Antonia Cviic (soprano), Clare McCaldin (alto), Tom Cragg (tenor) and Paul Sheehan (bass) are this month’s soloists; and the West London Bach Consort and Players (leader Miranda Wilson) are conducted by Sandy Burnett. A retiring collection will raise money for the Upper Room.  After the concert, there will be an end of cycle party to which all audience members and all performers past and present are warmly invited.

The penultimate concert - Sandy Burnett writes:
Bach cantatas at 7:30pm on Sunday 7th November 2010

In the penultimate concert of his Bach cantata cycle at St Michael and All
Angels in Bedford Park, Sandy conducts BWV 139 Wohl dem, der sich auf seinen
Gott and BWV 102 Herr, deine Augen sehen nach dem Glauben - two wonderful
and contrasting works.

"O Lord, do not your eyes look for truth? You struck your people, but they
felt no pain; you crushed them, but they refused correction. They made their
faces harder than stone, and refused to repent." These words from the Old
Testament book of Jeremiah set out the stall for BWV 102, a stern warning to
stubborn sinners everywhere. Rarely is the text of a Bach cantata as
persistently dark as this, with vivid music to match; the alto aria's
opening "Weh" or "woe" begins on a dissonant high D flat, while the tenor
sings the words "Erschreke doch" or " be terrified" to a disjointed vocal
line that seems to be convulsed with fear.

BWV 139 on the other hand is predominantly good-natured. It takes the
well-known encounter between Jesus and the Pharisees as its starting point -
the exchange in which he told them to "render unto Caesar the things which
are Caesar's and unto God the things which are God's." The fourth movement
of this cantata is extremely unusual, with around ten changes of tempo in
the space of a single bass aria.

Gill Hallifax (soprano), Lucy Ballard (alto), Jake White (tenor) and
Jonathan Saunders (bass) are the soloists, with Sandy Burnett conducting the
West London Bach Consort and Players (leader Miranda Wilson). Incredibly
enough, our complete performing cycle of Bach cantatas which began in
October 1997 reaches its conclusion next month.

All performers in this cantata cycle, in which Sandy Burnett conducts the West London Bach Consort and Players give their services for free.  There is no charge for admission, but there will be a retiring collection in aid of the Upper Room.

There’s more info on Sandy's blog -

*2010 dates and performances




9th May

BWV 41

BWV 79

Jesu, nun sei gepreiset

Gott der Herr ist Sonn und Schild

13th June

BWV 30

BWV 118

Freue dich, erlöste Schar

O Jesu Christ, meins Lebens Licht

11th July

BWV 170

BWV 16

Vergnügte Ruh, beliebte Seelenlust

Herr Gott, dich loben wir

12th Sept

BWV 173

BWV 98

BWV 181

Erhöhtes Fleisch und Blut

Was Gott tut, das ist wohlgetan

Leichtgesinnte Flattergeister

10th  Oct

BWV 19

BWV 190

Es erhub sich ein Streit

Singet dem Herrn ein neues Lied

7th Nov

BWV 139

BWV 102

Wohl dem, der sich auf seinen Gott

Herr, deine Augen sehen nach dem Glauben

12th Dec

BWV 78

BWV 62

Jesu, der du meine Seele

Nun komm, der Heiden Heiland

West London Bach Consort & Players
conducted by Sandy Burnett/*Giles Ridley


Cantatas June 09
The Millennium Project - Spiritually satisfying, technically challenging, musically edifying, and always surprising!

In October 2007, on the tenth anniversary of the project, Sandy Burnett wrote: Working on a complete performing cycle of Bach’s surviving sacred cantatas with the West London Bach Consort and Players has been an absorbing experience on a number of levels. It is a musical journey that we began early in 1997; it has at times seemed like a never-ending pilgrimage, but as things now stand (October 2007), a mere twenty-five concerts remain before the cycle is complete in December 2010.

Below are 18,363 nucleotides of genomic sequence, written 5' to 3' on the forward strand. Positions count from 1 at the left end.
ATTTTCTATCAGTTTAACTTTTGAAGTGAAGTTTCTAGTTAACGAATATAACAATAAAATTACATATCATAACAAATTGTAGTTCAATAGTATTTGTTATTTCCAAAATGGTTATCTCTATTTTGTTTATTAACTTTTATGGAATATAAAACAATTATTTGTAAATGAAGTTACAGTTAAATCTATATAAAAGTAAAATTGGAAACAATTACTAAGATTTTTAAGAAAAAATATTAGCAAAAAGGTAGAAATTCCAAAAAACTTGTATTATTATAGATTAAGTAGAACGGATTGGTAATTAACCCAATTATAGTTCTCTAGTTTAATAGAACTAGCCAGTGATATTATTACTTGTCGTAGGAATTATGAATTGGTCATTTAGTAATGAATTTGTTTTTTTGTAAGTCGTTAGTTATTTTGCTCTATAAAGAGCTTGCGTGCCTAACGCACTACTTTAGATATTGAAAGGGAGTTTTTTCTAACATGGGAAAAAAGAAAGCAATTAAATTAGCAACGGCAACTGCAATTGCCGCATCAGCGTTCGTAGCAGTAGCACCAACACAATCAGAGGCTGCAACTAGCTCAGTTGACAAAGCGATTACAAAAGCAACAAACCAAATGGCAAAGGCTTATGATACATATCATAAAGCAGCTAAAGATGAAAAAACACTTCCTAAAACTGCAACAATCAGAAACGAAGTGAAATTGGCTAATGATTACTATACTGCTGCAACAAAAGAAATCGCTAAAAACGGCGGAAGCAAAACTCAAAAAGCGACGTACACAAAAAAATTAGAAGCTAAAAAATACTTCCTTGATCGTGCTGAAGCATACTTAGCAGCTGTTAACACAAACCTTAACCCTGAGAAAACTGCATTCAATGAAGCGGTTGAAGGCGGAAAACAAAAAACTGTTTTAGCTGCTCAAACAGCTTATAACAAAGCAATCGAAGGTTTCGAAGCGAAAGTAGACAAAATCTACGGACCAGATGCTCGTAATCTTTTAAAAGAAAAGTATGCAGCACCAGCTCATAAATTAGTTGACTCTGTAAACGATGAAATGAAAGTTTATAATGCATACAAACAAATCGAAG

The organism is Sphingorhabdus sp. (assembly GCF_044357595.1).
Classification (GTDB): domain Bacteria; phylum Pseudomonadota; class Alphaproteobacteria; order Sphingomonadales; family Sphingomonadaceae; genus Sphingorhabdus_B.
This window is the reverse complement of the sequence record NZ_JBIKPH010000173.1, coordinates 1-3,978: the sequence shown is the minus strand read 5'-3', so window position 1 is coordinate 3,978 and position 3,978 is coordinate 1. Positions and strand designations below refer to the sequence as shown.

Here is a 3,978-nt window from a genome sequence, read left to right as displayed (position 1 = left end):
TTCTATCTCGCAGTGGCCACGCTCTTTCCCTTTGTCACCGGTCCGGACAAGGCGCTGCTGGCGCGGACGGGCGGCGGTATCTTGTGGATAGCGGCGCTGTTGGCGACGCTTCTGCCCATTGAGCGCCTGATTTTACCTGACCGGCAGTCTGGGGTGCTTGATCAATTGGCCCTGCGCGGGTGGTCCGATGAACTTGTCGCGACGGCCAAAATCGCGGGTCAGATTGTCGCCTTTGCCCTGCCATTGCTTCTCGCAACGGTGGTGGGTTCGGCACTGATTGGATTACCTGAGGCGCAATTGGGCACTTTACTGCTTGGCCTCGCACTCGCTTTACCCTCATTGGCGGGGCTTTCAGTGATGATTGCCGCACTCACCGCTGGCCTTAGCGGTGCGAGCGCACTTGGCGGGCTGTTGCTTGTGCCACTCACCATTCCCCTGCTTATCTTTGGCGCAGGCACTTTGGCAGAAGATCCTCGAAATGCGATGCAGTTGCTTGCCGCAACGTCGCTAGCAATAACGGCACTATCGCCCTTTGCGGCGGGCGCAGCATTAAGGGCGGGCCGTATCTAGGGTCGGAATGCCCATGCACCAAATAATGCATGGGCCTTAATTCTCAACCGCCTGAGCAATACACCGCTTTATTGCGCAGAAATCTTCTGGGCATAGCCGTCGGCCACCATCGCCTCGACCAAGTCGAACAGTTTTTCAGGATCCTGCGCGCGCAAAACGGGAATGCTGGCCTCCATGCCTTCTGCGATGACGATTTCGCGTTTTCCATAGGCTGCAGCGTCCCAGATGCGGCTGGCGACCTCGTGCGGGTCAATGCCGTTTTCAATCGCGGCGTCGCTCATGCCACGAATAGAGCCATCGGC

Which cantatas will be performed when is a task undertaken by one of the project’s guiding lights, cellist Ruth Ridley.  She has eschewed the electronic advantages of the computer to draft out the schedule using a medium that Bach himself would have recognised, namely pencil and paper. 

Our performances generally take place in St Michael’s on the second Sunday of each month, starting after Easter and continuing through until December.  There is no performance in August, and the November concert takes place on the first Sunday due to Remembrance Sunday, which falls the week after.  

Bach composed these extraordinary works at the rate of approximately one a week, often with the objective of illustrating and amplifying the spiritual message of the chief Sunday morning Lutheran church service, the Hauptgottesdienst.  For our Chiswick cycle we are presenting Bach’s cantatas in sacred Sunday-evening concerts.  Although the cantatas are sung in German, and some of the imagery can seem obscure, we precede each of the cantatas with spoken introductions which unlock some of the mysteries of the language! - while the vivid power of Bach’s music ensures that the central spiritual message of these cantatas, written almost 300 years ago, are just as direct and relevant today.

The concerts begin at 7:30 and last for under an hour;  all performers give their services for free.  There is no charge for admission, but as in previous years there will be a retiring collection for projects supported by the Upper Room, feeding the community in need in West London. Whether you are new to these concerts, or one of the growing band of regular audience members, you will be very welcome and we look forward to seeing you there. 

ADMISSION FREE. Retiring collection for projects supported by the Upper Room, feeding the community in need in West London.

Charity registration no. 1004354. Email: